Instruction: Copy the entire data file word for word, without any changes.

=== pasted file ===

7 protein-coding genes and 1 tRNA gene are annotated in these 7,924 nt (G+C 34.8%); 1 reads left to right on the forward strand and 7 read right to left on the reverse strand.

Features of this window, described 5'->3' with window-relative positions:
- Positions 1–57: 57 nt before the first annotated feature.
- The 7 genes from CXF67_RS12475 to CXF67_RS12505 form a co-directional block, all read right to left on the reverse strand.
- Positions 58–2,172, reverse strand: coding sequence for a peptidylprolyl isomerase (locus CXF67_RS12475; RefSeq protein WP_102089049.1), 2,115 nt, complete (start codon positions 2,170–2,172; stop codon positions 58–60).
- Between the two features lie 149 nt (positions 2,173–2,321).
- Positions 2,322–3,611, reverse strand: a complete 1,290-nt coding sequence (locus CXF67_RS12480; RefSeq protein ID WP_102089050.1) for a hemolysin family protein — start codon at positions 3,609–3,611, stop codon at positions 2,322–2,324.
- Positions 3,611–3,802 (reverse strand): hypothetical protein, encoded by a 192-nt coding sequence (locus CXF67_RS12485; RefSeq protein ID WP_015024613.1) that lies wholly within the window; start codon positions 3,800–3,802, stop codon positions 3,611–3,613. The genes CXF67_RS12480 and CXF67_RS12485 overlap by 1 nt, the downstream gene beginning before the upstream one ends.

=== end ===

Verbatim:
7 protein-coding genes and 1 tRNA gene are annotated in these 7,924 nt (G+C 34.8%); 1 reads left to right on the forward strand and 7 read right to left on the reverse strand.

Features of this window, described 5'->3' with window-relative positions:
- Positions 1–57: 57 nt before the first annotated feature.
- The 7 genes from CXF67_RS12475 to CXF67_RS12505 form a co-directional block, all read right to left on the reverse strand.
- Positions 58–2,172, reverse strand: coding sequence for a peptidylprolyl isomerase (locus CXF67_RS12475; RefSeq protein WP_102089049.1), 2,115 nt, complete (start codon positions 2,170–2,172; stop codon positions 58–60).
- Between the two features lie 149 nt (positions 2,173–2,321).
- Positions 2,322–3,611, reverse strand: a complete 1,290-nt coding sequence (locus CXF67_RS12480; RefSeq protein ID WP_102089050.1) for a hemolysin family protein — start codon at positions 3,609–3,611, stop codon at positions 2,322–2,324.
- Positions 3,611–3,802 (reverse strand): hypothetical protein, encoded by a 192-nt coding sequence (locus CXF67_RS12485; RefSeq protein ID WP_015024613.1) that lies wholly within the window; start codon positions 3,800–3,802, stop codon positions 3,611–3,613. The genes CXF67_RS12480 and CXF67_RS12485 overlap by 1 nt, the downstream gene beginning before the upstream one ends.